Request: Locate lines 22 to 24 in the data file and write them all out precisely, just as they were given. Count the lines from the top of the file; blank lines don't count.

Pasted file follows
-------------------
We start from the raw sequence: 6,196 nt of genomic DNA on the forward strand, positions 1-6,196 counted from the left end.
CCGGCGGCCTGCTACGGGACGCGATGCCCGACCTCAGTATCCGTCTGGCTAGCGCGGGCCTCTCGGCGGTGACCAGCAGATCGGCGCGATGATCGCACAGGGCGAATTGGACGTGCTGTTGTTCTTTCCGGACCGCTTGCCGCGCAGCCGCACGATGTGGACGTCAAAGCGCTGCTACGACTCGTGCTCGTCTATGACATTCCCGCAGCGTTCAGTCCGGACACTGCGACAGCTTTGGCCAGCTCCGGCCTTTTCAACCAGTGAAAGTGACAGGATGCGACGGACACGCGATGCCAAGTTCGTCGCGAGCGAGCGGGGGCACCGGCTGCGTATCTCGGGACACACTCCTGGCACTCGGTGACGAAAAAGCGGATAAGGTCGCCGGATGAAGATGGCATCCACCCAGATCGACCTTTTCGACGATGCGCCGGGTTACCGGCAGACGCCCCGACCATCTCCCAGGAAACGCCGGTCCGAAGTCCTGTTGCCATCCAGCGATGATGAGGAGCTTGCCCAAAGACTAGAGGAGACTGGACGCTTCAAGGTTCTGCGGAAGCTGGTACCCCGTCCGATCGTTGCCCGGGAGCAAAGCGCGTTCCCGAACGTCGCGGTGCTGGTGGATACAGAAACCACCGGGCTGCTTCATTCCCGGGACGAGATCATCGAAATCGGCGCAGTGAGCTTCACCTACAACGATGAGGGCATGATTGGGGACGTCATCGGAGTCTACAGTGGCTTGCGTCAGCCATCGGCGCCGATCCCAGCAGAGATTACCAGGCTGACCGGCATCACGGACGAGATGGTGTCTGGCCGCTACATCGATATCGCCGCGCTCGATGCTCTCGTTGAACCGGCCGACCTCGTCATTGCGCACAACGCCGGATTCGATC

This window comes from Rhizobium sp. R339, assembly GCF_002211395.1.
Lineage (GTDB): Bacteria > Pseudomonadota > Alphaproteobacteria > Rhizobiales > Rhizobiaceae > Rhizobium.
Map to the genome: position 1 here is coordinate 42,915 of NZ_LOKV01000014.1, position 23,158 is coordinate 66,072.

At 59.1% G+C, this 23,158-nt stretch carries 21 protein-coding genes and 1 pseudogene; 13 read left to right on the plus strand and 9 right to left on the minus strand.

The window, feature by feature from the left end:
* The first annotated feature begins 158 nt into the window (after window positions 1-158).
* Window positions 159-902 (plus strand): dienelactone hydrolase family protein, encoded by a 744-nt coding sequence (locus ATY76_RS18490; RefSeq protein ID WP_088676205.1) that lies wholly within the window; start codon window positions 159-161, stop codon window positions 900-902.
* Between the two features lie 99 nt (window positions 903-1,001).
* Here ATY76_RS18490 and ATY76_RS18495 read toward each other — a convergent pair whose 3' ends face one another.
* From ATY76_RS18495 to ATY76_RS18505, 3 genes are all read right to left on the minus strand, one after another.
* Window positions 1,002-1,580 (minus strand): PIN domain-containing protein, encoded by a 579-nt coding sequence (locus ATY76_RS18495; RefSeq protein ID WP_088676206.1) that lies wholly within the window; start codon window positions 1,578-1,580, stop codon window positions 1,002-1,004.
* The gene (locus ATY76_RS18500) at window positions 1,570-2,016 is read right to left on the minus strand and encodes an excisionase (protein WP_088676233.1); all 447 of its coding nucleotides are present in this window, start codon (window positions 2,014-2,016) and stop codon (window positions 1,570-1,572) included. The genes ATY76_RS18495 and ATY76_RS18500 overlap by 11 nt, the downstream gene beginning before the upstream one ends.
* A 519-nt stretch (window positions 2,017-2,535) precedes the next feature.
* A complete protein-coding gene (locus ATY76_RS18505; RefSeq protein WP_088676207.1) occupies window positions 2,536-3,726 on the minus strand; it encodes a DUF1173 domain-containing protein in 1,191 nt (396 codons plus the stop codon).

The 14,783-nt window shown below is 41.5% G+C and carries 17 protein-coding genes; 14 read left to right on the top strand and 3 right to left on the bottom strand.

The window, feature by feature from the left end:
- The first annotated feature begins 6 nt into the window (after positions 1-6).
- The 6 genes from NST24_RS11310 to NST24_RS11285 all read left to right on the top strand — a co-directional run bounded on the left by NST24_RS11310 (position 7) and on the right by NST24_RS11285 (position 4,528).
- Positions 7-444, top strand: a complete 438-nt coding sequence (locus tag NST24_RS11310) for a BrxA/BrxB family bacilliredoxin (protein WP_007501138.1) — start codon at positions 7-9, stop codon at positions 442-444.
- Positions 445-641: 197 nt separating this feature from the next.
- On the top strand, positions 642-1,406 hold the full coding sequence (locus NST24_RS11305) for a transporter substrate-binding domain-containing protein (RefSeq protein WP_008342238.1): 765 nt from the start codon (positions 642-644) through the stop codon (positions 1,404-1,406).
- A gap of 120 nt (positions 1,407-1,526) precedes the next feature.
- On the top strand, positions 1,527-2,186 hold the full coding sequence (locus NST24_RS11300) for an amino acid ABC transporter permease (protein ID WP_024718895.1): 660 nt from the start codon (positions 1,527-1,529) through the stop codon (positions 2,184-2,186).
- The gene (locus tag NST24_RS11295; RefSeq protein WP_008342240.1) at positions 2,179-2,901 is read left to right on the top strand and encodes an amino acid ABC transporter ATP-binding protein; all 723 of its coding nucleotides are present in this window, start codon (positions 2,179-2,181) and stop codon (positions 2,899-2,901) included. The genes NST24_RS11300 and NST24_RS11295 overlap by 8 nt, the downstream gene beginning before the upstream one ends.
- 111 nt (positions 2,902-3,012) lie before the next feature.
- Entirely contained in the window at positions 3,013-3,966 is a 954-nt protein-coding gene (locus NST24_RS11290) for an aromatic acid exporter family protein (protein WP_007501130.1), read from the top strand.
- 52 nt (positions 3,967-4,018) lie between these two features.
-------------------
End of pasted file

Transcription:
- Positions 445-641: 197 nt separating this feature from the next.
- On the top strand, positions 642-1,406 hold the full coding sequence (locus NST24_RS11305) for a transporter substrate-binding domain-containing protein (RefSeq protein WP_008342238.1): 765 nt from the start codon (positions 642-644) through the stop codon (positions 1,404-1,406).
- A gap of 120 nt (positions 1,407-1,526) precedes the next feature.